Impacts on social connections and wellbeing of COVID-19 policies in the Older Population: CFAS cohort Over 75s (OPPO)

Lead Research Organisation: University of Cambridge
Department Name: Public Health and Primary Care

Abstract

The recent introduction of social distancing measures due to the COVID-19 coronavirus outbreak will have had a profound impact on older people's physical and mental health. At the same time there has been a fundamental shift in the use of online communication, both for informal contact with family members and online health consultations as well as for the functions of everyday life.

The Cognitive Function and Ageing Study II (CFAS II) is a population representative longitudinal study examining the health, wellbeing, cognition, social networks and health and social care usage of older people in three diverse geographies of England including rural areas and those with high social deprivation. CFAS II began in 2009 but has recently completed (2018-2019) a 10-year follow-up interview with a sample of participants. During this follow up interview, measures of interest to this project, such as wellbeing, social networks, online communication and access to services were gathered.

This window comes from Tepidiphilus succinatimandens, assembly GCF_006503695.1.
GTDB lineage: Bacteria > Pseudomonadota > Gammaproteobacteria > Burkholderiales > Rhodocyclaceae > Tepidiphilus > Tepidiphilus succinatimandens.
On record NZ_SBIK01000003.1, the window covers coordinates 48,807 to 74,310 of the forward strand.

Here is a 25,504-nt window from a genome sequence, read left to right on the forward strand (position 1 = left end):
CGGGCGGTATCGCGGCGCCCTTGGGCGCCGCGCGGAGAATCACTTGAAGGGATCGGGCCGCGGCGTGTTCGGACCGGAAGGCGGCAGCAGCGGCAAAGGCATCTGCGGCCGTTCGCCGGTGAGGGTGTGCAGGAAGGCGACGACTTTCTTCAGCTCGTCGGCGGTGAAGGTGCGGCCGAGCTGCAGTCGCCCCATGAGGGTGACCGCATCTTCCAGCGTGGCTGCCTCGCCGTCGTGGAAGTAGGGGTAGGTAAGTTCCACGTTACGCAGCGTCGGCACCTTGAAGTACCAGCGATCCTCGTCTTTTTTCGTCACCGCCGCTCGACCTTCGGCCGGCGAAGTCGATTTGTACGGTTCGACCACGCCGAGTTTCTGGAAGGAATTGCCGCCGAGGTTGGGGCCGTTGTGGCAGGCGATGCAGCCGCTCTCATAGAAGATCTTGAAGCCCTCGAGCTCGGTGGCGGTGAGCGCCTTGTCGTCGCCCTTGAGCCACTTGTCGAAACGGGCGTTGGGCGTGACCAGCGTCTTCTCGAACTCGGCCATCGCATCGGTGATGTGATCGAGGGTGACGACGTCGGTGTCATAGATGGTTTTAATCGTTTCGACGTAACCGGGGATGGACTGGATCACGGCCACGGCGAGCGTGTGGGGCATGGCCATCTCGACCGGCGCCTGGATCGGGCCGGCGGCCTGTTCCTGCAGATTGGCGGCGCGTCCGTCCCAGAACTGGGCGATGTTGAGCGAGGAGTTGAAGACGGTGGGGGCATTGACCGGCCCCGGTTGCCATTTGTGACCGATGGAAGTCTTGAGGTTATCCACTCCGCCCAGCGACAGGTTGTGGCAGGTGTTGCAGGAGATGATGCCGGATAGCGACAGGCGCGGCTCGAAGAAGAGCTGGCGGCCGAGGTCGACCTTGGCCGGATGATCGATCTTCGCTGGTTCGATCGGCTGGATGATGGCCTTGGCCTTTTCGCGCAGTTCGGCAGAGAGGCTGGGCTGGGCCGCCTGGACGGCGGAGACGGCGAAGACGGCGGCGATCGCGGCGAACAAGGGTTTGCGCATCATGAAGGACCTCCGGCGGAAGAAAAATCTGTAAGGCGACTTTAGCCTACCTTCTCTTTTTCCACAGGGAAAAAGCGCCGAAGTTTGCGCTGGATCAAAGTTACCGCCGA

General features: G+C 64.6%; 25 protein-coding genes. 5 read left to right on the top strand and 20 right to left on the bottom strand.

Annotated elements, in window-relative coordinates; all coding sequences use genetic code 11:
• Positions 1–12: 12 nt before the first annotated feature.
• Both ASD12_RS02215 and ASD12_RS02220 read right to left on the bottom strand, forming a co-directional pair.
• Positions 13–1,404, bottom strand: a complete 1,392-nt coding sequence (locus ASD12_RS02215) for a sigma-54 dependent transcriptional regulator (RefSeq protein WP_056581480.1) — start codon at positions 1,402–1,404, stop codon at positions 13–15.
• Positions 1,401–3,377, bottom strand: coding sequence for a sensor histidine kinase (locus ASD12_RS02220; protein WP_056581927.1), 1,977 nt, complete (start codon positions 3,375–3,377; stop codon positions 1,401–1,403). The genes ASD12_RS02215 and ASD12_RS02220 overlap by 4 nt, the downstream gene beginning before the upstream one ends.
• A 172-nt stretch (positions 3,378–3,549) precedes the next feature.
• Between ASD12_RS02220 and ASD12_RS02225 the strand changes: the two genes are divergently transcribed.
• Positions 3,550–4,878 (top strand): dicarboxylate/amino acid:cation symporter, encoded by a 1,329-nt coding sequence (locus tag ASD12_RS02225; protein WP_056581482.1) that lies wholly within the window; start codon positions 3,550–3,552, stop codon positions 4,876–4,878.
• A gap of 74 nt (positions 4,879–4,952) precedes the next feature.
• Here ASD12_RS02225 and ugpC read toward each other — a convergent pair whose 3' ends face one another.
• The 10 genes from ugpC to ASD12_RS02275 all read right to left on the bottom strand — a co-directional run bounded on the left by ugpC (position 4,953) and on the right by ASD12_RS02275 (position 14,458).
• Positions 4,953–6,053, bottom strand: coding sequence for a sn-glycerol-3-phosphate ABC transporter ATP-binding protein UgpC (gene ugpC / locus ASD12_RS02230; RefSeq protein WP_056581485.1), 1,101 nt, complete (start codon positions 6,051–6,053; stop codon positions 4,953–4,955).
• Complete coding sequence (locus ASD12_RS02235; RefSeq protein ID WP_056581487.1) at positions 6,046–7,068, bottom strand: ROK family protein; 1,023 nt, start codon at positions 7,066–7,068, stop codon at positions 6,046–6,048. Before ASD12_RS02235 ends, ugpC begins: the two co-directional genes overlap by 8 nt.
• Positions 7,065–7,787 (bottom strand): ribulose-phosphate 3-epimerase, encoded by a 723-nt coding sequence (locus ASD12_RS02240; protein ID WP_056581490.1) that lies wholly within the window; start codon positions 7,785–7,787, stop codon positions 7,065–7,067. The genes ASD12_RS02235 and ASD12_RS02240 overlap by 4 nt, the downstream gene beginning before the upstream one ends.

The research team are currently undertaking a new wave of interviews that will enable direct assessment of the mental health impact that social distancing measures have had on this vulnerable group along with any changes to communications and social networks that have occurred.

The aim of this project is to analyse these effects, and to undertake a further follow-up interview to investigate the longer term impacts of the COVID-19 pandemic on this group of people; utilising extensive data collected from previous waves of the study.

Aims:
1) To estimate the immediate and persistent impacts on mental health, wellbeing, general health of the COVID-19 pandemic;

2) To estimate social care usage and support received from others (family/neighbours etc.) and how this has changed over the course of the pandemic.

3) To examine changes in mobile, smartphone and social network usage by comparing data from previous waves, exploring to what extent there has been new usage as a result of the crisis and if this has persisted.

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